Birthright citizenship has long been the norm in the United States and it doesn’t look like that will change anytime soon. I for one am glad. As a lawyer I love bright line rules that don’t really require much interpretation. If you’re born here, that’s it…you are a citizen, end of story. That hasn’t always been the case in this country and you can read all about it here.
Most people think this is a pretty fair system, but this arbitrary way that we assign citizenship leads to many unjust outcomes. It is one of the best ways to point out how broken our immigration system really is. Let me be clear…I am not advocating that we abandon birthright citizenship, but I am saying it should be expanded to more people who weren’t born in the US. To illustrate my point let me present two fairly common scenarios.
Scenario 1 – Someone born in the U.S. to non-citizen parents leaves the U.S. with them before age 1. This person grows up outside the U.S. and at age 18 decides, “Hey, I think I might be better off in the U.S., I think I might go live there.” They go to a port of entry with their birth certificate (or easily obtained U.S. passport) and enter the U.S. ready to work, vote, and participate in society without any fear of being deported for a minor offense. This person is also eligible for any means tested public benefit for which he qualifies.
Scenario 2 – Someone born in a country that does not recognize birthright citizenship to parents who are citizens of a third country. The parents bring this child to the United States before age 1, right around the time the person in scenario one is leaving. This person grows up here, speaks only English, and graduates from high school. Because money was tight for his family and because of our ridiculously arcane immigration laws he never became “legal” (whatever that means). Pay no attention to the fact that his parents are legally present in the U.S. and he has siblings born here. Now he wants to go to college, but he can’t because he can’t afford it. He applies for the means tested benefits that the guy in scenario 1 applies for, but is denied because he lacks legal status. So, not wanting to be a drag on his family or society he enters the workforce. On his way to work one day he is pulled over for an improper turn signal and subsequently arrested for driving while unlicensed. He is turned over to Immigration and Customs Enforcement by local authorities. Because he has no legal status and no way to remain here (again, because of our ridiculous immigration laws) the federal government will try to deport him, not to his country of birth, but to the country of which his parents were previously citizens.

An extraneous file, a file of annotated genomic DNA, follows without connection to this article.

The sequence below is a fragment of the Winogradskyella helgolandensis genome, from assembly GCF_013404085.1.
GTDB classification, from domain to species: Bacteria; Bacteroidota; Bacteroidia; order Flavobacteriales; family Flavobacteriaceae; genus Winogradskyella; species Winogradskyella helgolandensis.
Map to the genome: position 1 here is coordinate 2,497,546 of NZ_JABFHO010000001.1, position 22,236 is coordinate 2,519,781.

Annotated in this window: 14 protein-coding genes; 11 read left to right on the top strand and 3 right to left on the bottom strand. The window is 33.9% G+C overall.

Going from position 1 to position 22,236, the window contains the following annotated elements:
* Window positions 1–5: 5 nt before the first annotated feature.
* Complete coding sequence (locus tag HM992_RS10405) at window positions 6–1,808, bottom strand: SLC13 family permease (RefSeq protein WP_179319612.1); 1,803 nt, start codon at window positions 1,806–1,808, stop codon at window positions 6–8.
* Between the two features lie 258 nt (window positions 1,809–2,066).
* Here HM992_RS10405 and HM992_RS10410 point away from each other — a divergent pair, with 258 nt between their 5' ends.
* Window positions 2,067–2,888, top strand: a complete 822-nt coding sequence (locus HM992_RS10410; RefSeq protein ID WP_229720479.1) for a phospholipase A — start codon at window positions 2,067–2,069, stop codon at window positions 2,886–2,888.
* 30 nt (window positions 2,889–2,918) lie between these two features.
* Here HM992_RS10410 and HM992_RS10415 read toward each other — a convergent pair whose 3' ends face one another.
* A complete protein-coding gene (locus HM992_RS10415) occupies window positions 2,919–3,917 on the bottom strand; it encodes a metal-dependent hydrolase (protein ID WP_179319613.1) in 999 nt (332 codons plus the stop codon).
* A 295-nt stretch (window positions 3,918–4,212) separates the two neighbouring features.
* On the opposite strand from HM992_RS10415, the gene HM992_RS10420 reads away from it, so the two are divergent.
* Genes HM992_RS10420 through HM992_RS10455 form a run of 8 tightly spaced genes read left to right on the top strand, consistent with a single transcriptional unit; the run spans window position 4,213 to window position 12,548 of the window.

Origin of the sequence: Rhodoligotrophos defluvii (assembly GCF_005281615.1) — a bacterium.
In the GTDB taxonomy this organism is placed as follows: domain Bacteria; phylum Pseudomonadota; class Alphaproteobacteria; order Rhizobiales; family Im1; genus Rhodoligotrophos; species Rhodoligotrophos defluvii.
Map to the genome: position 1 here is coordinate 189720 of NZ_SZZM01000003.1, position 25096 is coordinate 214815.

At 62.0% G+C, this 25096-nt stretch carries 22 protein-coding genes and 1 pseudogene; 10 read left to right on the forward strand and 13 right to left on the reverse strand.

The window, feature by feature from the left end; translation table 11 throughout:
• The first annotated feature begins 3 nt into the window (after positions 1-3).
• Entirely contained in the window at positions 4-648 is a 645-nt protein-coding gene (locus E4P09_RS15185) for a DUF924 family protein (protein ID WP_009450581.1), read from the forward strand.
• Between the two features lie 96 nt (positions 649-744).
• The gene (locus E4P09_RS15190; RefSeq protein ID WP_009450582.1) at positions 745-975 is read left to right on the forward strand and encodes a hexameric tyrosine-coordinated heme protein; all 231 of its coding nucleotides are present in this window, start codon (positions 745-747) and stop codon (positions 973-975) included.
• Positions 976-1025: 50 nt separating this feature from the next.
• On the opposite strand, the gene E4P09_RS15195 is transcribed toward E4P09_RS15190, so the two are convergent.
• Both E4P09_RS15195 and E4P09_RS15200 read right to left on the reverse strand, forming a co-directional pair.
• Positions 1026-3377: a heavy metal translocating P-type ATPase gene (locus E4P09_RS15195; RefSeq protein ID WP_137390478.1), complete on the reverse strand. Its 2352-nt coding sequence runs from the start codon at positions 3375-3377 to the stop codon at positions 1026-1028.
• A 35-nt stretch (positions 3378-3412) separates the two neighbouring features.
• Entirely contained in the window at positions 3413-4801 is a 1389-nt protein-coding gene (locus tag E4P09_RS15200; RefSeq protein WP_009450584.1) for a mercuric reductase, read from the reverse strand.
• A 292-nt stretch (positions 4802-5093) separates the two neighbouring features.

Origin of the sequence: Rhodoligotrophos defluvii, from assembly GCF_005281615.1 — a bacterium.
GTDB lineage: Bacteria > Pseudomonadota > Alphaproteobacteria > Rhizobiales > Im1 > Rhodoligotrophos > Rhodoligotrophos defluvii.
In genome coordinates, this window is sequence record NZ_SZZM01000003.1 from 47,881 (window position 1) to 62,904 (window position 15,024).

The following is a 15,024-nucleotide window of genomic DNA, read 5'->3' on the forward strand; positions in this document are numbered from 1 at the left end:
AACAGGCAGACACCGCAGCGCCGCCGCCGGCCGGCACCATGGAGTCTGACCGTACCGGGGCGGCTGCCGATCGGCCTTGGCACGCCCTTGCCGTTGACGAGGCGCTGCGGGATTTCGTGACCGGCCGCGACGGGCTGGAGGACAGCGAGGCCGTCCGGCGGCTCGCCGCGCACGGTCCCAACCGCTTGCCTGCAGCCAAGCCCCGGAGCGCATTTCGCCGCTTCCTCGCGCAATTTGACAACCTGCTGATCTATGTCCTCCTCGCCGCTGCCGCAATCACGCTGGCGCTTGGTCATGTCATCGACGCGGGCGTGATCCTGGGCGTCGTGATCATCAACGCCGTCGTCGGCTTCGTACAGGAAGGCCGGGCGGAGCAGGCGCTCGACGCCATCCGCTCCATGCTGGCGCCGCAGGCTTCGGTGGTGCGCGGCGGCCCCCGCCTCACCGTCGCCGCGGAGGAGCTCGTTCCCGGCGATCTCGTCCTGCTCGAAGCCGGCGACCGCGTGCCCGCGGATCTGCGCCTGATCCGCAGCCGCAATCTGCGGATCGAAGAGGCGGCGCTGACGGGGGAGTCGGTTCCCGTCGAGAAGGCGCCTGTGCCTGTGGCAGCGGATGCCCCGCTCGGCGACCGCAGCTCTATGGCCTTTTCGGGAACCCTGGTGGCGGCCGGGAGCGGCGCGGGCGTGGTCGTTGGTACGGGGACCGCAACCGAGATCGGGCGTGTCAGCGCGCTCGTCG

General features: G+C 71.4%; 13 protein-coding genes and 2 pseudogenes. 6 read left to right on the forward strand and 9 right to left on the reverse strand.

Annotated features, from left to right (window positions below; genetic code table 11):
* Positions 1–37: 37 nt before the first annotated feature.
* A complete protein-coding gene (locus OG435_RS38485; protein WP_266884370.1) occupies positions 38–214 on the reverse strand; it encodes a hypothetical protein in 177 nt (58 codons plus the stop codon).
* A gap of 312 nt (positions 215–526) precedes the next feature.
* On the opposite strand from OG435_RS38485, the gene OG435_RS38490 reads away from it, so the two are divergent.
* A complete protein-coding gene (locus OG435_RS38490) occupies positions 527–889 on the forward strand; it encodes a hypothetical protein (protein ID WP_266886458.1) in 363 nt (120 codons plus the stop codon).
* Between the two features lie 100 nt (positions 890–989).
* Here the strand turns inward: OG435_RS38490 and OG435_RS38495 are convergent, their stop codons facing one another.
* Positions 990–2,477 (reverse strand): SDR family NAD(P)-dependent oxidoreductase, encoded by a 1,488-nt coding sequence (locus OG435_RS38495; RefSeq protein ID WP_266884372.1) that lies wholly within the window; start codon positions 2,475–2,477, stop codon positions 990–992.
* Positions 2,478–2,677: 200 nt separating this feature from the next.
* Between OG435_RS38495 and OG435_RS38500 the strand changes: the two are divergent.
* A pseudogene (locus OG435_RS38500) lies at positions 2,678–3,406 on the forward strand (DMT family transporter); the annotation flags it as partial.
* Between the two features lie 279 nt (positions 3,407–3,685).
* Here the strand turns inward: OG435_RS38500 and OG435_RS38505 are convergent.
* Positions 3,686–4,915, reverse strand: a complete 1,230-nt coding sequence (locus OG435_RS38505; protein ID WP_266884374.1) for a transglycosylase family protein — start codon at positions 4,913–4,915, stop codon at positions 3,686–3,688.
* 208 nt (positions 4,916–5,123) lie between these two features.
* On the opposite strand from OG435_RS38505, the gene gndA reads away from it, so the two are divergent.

Now, as for scenario 1…I am totally fine with this. While I have no love for the welfare state, the fact that he can take advantage of it is a problem with the welfare system, NOT the immigration system. I am always in favor of anyone being able to come here anytime and for any reason so long as they can pull their own weight. Arbitrary lines in the sand should not prohibit someone from living where and how they want to live!
As for scenario 2…there are a few things this guy can do to prevent his deportation. None of them are cheap, guaranteed, or permanent, but why should he have to do anything? Why can’t we have a system that works for people like this? Short answer…politics, and BOTH sides are to blame! Birthright citizenship is a start, but it isn’t enough. Deferred Action for Childhood Arrivals (DACA) was something, but it didn’t go far enough. Why is someone who is otherwise eligible for DACA, but was 33 the day it was announced not able to benefit like someone who was 29 the day it was announced? Why is someone with a high school diploma more deserving than the kid who decided to work and support his family rather than finish high school? Why is the guy in scenario 1 more deserving than the guy in scenario 2? The answer is NOT to restrict the guy in scenario 1; it’s to expand our conception of citizenship to the guy in scenario 2. Our system is broken…it’s time to fix it.